Someone asked Gavin about exactly where “north” they were going.

“Latigo, Mulholland, then finish on Piuma,” he said, mentioning two of the hardest climbs in the Santa Monica Mountains, and the hilliest arterial highway.

Did someone say “Olympics”?

The only reason I went is because I was invited and it is rude to turn down invitations. I had zero desire to ride with ten world class cyclists in their 20’s, and one or two “old men” in their early 30’s. Why? Because I knew my time with them would either be brief and painful, or long and painful, after which I would get dropped. And not simply dropped but dropped in a completely shattered state, beyond recovery.

To make matters worse, Daniel had introduced me to the group as a “local legend” (mostly false), and a “good rider” (total bullshit). All I could do now was fail big, and I took comfort in my extensive experience doing that at least.

Riding on PCH was an education in itself. Track racers of this caliber literally ride shoulder to shoulder. The gaps and spaces I created were small, but compared to their disciplined riding style my holes looked big enough to drive a truck through. I’m sure the hairy legs and fourteen blinking lights helped instill confidence.

I also realized that virtually all of the riders, even though they were fully dedicated for 2-3 years to the national track racing training plan and racing schedule, were also accomplished road and crit racers. Whatever happened later in the ride wasn’t going to be pretty. For me.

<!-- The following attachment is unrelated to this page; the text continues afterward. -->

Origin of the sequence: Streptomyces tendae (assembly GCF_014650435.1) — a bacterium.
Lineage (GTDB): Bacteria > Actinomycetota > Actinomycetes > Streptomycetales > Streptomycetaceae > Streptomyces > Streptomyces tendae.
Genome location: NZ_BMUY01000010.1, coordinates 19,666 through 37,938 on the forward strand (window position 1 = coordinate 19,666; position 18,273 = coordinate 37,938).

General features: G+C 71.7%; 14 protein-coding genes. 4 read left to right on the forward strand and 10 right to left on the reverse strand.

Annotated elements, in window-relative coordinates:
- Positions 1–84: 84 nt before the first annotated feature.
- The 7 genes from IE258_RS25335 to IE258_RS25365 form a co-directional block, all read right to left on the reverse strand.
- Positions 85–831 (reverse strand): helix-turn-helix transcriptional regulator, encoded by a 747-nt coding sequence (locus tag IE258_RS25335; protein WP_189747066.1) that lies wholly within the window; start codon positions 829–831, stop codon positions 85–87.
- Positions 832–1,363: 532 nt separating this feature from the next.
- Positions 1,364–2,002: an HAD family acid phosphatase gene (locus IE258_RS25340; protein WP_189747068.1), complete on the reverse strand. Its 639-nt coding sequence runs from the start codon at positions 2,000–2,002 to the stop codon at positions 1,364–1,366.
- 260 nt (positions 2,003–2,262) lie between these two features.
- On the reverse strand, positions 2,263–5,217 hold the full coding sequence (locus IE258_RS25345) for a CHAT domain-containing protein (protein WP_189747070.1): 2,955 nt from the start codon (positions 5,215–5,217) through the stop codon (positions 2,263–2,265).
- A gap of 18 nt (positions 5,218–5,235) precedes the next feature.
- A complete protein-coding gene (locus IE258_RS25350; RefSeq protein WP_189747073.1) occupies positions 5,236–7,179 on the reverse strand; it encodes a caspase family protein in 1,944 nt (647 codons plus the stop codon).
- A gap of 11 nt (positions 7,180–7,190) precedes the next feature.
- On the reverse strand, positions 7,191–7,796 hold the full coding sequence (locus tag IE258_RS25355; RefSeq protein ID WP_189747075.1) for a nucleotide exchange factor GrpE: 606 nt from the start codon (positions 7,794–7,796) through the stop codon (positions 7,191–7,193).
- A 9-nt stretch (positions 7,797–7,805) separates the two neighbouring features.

Those fears ebbed as we got one long flat tire change and made two pit stops on the way to Latigo. How bad could it be? The rider I was next to, Jonathan from South Carolina, asked me “How long is Latigo?”

Someone else chimed in. “About 30 minutes,” he said.

I am not a Strava/time/KOM dude, but I do remember that at the peak of his doping career Levi Leipheimer set the record at right around forty minutes.

Every Olympian an amazing story

Although this was not the full track squad, it comprised a good mix of the team pursuit riders, Madison riders, and omnium riders who were going to compete in two weeks’ time at the World Cup races in Toronto. In short, they were peaking, and this was a big race simply because the selection process for Tokyo puts a lot of emphasis on World Cup results. They aren’t decisive, but good results in these big races matter. This wasn’t an early season “team building” training camp. It was a “finishing touches” or “final sharpening” camp, after which the riders would be at their best for a huge international competition.

I reflected on that, too. Riding with the A Team as it peaked for a major pre-Olympic “qualifier.” WTF was I doing here?

Sublimating that for a moment I focused on my riding partner, Jonathan. Four years ago he weighed 300 pounds and was a party-time football player, wrestler, and college kid working in an Asheville, N.C. bike shop. He took up riding, then moved to South Carolina to be near the velodrome, started racing, upgraded to Cat 1 (it’s that easy), made the national team, and decided to target the Olympics. Um, okay.